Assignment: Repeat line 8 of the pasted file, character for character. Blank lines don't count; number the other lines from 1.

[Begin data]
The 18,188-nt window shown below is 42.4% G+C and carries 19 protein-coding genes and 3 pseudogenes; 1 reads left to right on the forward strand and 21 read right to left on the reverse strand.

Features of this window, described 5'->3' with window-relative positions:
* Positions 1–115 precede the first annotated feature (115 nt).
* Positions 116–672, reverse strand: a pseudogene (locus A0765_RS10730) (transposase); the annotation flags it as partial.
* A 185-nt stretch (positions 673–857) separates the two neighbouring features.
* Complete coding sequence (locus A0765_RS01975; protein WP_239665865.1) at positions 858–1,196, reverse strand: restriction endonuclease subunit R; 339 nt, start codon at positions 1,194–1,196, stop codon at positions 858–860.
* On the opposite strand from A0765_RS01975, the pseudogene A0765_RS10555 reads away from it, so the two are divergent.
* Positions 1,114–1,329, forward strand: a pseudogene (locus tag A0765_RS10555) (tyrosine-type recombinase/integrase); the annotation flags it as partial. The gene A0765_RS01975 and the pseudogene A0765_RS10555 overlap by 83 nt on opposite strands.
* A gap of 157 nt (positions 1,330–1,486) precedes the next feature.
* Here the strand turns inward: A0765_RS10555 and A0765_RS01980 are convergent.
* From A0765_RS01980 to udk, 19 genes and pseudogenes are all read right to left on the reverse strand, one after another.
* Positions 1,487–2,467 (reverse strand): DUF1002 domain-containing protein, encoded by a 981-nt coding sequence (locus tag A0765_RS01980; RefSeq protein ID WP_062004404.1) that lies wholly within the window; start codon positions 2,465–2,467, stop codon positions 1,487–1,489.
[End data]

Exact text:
* Positions 1,114–1,329, forward strand: a pseudogene (locus tag A0765_RS10555) (tyrosine-type recombinase/integrase); the annotation flags it as partial. The gene A0765_RS01975 and the pseudogene A0765_RS10555 overlap by 83 nt on opposite strands.